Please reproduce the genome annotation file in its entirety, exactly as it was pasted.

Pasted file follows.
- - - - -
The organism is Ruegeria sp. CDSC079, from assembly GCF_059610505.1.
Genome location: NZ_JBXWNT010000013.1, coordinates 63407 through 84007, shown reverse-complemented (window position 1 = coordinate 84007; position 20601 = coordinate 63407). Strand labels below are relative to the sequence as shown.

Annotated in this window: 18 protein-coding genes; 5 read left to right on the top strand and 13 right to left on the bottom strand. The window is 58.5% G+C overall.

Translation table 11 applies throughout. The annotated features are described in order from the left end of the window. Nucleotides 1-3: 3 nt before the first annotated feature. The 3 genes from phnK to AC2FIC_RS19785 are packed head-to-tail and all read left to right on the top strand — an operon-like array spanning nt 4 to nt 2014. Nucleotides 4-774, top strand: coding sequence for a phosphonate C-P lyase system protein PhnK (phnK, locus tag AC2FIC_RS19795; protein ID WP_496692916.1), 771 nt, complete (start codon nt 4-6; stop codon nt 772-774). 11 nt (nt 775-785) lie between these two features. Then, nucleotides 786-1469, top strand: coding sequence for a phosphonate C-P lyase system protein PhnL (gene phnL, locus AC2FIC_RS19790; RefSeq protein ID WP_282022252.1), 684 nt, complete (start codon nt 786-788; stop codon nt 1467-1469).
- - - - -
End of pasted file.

The organism is Ruegeria sp. CDSC079, from assembly GCF_059610505.1.
Genome location: NZ_JBXWNT010000013.1, coordinates 63407 through 84007, shown reverse-complemented (window position 1 = coordinate 84007; position 20601 = coordinate 63407). Strand labels below are relative to the sequence as shown.

Annotated in this window: 18 protein-coding genes; 5 read left to right on the top strand and 13 right to left on the bottom strand. The window is 58.5% G+C overall.

Translation table 11 applies throughout. The annotated features are described in order from the left end of the window. Nucleotides 1-3: 3 nt before the first annotated feature. The 3 genes from phnK to AC2FIC_RS19785 are packed head-to-tail and all read left to right on the top strand — an operon-like array spanning nt 4 to nt 2014. Nucleotides 4-774, top strand: coding sequence for a phosphonate C-P lyase system protein PhnK (phnK, locus tag AC2FIC_RS19795; protein ID WP_496692916.1), 771 nt, complete (start codon nt 4-6; stop codon nt 772-774). 11 nt (nt 775-785) lie between these two features. Then, nucleotides 786-1469, top strand: coding sequence for a phosphonate C-P lyase system protein PhnL (gene phnL, locus AC2FIC_RS19790; RefSeq protein ID WP_282022252.1), 684 nt, complete (start codon nt 786-788; stop codon nt 1467-1469).